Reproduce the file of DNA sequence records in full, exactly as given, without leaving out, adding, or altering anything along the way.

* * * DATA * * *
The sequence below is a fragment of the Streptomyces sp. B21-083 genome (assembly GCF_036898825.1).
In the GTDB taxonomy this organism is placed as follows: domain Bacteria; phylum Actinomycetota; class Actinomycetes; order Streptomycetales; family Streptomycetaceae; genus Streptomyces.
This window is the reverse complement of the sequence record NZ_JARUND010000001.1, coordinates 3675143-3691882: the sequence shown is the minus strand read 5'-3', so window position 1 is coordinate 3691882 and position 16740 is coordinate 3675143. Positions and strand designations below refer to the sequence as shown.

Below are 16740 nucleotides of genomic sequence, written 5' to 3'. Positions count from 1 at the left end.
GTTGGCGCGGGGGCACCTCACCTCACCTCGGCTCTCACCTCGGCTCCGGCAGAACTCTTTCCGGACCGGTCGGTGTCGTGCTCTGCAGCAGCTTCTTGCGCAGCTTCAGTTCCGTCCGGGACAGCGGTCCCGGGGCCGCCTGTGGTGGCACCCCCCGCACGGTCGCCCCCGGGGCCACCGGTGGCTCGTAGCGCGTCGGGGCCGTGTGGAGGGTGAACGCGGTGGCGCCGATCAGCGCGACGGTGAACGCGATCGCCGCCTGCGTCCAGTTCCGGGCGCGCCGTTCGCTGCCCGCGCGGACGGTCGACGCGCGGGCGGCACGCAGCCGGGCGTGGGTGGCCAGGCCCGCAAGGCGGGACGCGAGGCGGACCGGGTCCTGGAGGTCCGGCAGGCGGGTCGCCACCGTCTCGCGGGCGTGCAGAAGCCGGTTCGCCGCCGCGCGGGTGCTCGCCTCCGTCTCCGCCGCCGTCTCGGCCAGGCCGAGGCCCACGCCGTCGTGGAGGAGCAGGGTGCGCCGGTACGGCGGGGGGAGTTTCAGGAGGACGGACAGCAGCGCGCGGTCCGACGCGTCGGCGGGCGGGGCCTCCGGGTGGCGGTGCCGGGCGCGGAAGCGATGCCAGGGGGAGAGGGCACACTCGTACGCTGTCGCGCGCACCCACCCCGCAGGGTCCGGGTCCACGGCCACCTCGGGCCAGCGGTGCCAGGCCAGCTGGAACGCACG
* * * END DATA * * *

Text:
The sequence below is a fragment of the Streptomyces sp. B21-083 genome (assembly GCF_036898825.1).
In the GTDB taxonomy this organism is placed as follows: domain Bacteria; phylum Actinomycetota; class Actinomycetes; order Streptomycetales; family Streptomycetaceae; genus Streptomyces.
This window is the reverse complement of the sequence record NZ_JARUND010000001.1, coordinates 3675143-3691882: the sequence shown is the minus strand read 5'-3', so window position 1 is coordinate 3691882 and position 16740 is coordinate 3675143. Positions and strand designations below refer to the sequence as shown.

Below are 16740 nucleotides of genomic sequence, written 5' to 3'. Positions count from 1 at the left end.
GTTGGCGCGGGGGCACCTCACCTCACCTCGGCTCTCACCTCGGCTCCGGCAGAACTCTTTCCGGACCGGTCGGTGTCGTGCTCTGCAGCAGCTTCTTGCGCAGCTTCAGTTCCGTCCGGGACAGCGGTCCCGGGGCCGCCTGTGGTGGCACCCCCCGCACGGTCGCCCCCGGGGCCACCGGTGGCTCGTAGCGCGTCGGGGCCGTGTGGAGGGTGAACGCGGTGGCGCCGATCAGCGCGACGGTGAACGCGATCGCCGCCTGCGTCCAGTTCCGGGCGCGCCGTTCGCTGCCCGCGCGGACGGTCGACGCGCGGGCGGCACGCAGCCGGGCGTGGGTGGCCAGGCCCGCAAGGCGGGACGCGAGGCGGACCGGGTCCTGGAGGTCCGGCAGGCGGGTCGCCACCGTCTCGCGGGCGTGCAGAAGCCGGTTCGCCGCCGCGCGGGTGCTCGCCTCCGTCTCCGCCGCCGTCTCGGCCAGGCCGAGGCCCACGCCGTCGTGGAGGAGCAGGGTGCGCCGGTACGGCGGGGGGAGTTTCAGGAGGACGGACAGCAGCGCGCGGTCCGACGCGTCGGCGGGCGGGGCCTCCGGGTGGCGGTGCCGGGCGCGGAAGCGATGCCAGGGGGAGAGGGCACACTCGTACGCTGTCGCGCGCACCCACCCCGCAGGGTCCGGGTCCACGGCCACCTCGGGCCAGCGGTGCCAGGCCAGCTGGAACGCACG